Seals of office 

Secretaries of State and some other ministers (for example, the Lord Privy Seal) also receive seals of office. The Cabinet Manual says their appointments “take effect by the delivery of those seals by the Sovereign” at the same meeting of the Privy Council.  

Others have their appointments made or confirmed later through Letters Patent (for example, the Attorney General) or Royal Warrant (the Paymaster General). By custom, the Chancellor of the Duchy of Lancaster receives their seals in private audience with the King, usually immediately after the Privy Council meeting at which other ministerial appointments are made.  

Ministers who have not yet received their seals cannot exercise all the functions associated with their office. In 2005, for example, the then Home Secretary Charles Clarke made two written ministerial statements before his appointment was complete. The Prime Minister later stated in response to a written question that the seals formality was “not relevant to the making of statements in the House” 

Uniquely, Queen Elizabeth II died during the formation of Liz Truss’s government in September 2022. Several senior ministers were due to be sworn as Privy Counsellors and receive their seals of office at a virtual Privy Council meeting scheduled for 7 September. This was cancelled and the Queen died the following day. These Cabinet appointments, therefore, were not completed until King Charles III presided at a physical meeting of the Privy Council on 13 September. 

Other considerations 

The Cabinet Manual states that by “convention” someone will only be appointed a minister if they are an MP or a member of the House of Lords. However, there are examples of people “being appointed as a minister in anticipation of their becoming a Member of one of the Houses”. For example, Peter Mandelson was appointed Business Secretary on 3 October 2008 but only created Lord Mandelson 10 days later.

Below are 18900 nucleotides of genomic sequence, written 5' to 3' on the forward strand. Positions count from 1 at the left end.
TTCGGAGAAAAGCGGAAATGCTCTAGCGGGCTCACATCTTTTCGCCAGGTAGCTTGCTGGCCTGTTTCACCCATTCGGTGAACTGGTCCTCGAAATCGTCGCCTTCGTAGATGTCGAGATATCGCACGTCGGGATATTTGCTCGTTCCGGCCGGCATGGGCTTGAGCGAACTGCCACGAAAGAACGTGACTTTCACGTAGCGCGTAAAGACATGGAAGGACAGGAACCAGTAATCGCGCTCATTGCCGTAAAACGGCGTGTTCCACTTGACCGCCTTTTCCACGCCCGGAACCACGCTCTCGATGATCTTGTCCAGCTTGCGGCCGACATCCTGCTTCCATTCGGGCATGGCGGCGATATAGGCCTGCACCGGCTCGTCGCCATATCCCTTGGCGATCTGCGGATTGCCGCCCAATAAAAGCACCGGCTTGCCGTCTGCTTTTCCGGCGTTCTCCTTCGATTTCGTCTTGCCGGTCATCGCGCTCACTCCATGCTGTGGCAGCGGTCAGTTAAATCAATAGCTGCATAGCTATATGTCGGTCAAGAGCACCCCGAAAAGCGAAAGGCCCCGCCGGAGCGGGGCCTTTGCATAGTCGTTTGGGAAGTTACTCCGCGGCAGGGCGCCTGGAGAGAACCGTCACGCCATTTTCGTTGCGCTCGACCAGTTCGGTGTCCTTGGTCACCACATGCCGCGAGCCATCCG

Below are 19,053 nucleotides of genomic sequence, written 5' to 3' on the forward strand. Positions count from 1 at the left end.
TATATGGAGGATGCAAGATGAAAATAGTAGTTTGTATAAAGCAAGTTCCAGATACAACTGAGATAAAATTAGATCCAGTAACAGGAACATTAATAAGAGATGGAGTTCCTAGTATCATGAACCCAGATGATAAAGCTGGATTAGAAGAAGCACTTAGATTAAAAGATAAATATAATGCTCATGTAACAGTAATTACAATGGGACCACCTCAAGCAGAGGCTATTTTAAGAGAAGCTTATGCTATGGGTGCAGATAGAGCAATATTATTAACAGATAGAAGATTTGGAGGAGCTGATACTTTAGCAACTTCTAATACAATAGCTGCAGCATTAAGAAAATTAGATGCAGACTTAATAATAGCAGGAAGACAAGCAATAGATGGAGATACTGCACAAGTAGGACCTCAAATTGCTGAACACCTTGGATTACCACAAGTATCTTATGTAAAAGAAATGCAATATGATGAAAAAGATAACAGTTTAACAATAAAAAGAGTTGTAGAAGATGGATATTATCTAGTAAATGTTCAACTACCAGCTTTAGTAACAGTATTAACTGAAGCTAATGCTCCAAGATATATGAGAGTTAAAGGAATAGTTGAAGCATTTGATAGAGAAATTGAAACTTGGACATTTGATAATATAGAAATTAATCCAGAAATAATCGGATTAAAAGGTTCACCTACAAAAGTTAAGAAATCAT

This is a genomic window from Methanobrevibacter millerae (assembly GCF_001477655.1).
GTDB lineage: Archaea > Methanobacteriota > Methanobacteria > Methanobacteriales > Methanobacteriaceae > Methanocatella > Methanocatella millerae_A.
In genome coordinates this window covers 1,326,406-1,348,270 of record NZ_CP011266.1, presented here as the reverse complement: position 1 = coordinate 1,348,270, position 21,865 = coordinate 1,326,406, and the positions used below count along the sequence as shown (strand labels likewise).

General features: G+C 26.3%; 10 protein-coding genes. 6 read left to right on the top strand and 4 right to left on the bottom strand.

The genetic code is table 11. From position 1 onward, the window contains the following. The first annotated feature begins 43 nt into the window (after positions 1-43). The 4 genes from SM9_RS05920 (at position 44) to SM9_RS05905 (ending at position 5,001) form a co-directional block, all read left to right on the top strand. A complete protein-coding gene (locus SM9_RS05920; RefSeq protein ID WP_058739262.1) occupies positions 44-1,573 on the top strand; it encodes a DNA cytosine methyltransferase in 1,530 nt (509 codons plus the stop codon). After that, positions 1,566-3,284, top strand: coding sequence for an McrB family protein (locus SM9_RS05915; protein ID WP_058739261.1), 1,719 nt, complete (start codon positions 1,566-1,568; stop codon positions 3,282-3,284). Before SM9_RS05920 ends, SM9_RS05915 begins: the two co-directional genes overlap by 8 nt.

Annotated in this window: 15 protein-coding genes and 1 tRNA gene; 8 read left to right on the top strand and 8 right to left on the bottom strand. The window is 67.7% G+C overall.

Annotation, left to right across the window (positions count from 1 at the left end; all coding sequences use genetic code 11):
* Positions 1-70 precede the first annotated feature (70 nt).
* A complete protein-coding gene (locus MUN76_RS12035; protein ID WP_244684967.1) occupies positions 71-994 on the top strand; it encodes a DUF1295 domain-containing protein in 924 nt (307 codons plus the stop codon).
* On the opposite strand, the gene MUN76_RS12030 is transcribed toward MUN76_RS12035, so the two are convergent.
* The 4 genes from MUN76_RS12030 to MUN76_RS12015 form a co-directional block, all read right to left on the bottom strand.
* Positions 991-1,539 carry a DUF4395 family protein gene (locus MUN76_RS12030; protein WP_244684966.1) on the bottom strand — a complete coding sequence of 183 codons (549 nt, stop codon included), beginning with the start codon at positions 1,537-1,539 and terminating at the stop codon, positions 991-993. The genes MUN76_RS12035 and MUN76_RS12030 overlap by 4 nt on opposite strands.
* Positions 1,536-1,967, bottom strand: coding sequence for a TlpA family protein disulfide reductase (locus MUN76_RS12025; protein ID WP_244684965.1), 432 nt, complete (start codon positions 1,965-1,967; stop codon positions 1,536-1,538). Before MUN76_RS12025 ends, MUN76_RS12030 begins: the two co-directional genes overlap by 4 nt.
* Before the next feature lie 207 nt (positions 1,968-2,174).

There are also statutory limitations on the size of a government. Schedule 1 to the Ministerial and other Salaries Act 1975 limits the number of paid ministers (whether sitting in the Commons or Lords) to 109, while section 2 of the House of Commons Disqualification Act 1975 provides that a maximum of 95 ministers, paid or unpaid, may sit in the House of Commons. A Prime Minister can get around the first limitation by appointing unpaid ministers.  

Not all ministers are members of the Cabinet. But the Prime Minister can invite certain non-Cabinet ministers regularly to “attend” Cabinet, such as particular Ministers of State (the rank below Secretary of State). 

Number 10 Downing Street will usually announce new ministerial appointments on Twitter/X and on following the Prime Minister’s submission to the King but before the necessary Privy Council meeting. These will state that the King “has been pleased to approve the following appointments”. A new Cabinet will meet soon after it is appointed and pose for a group photograph inside Number 10 

Further reading 

About the author:Dr David Torrance is a researcher at the House of Commons Library, specialising in monarchy and the constitution. 

Image credit: Number 10, Open Government Licence v3.0, 2017

Corrections and clarifications

This Insight was updated on 15 July 2024 to clarify how new Privy Counsellors take their oaths.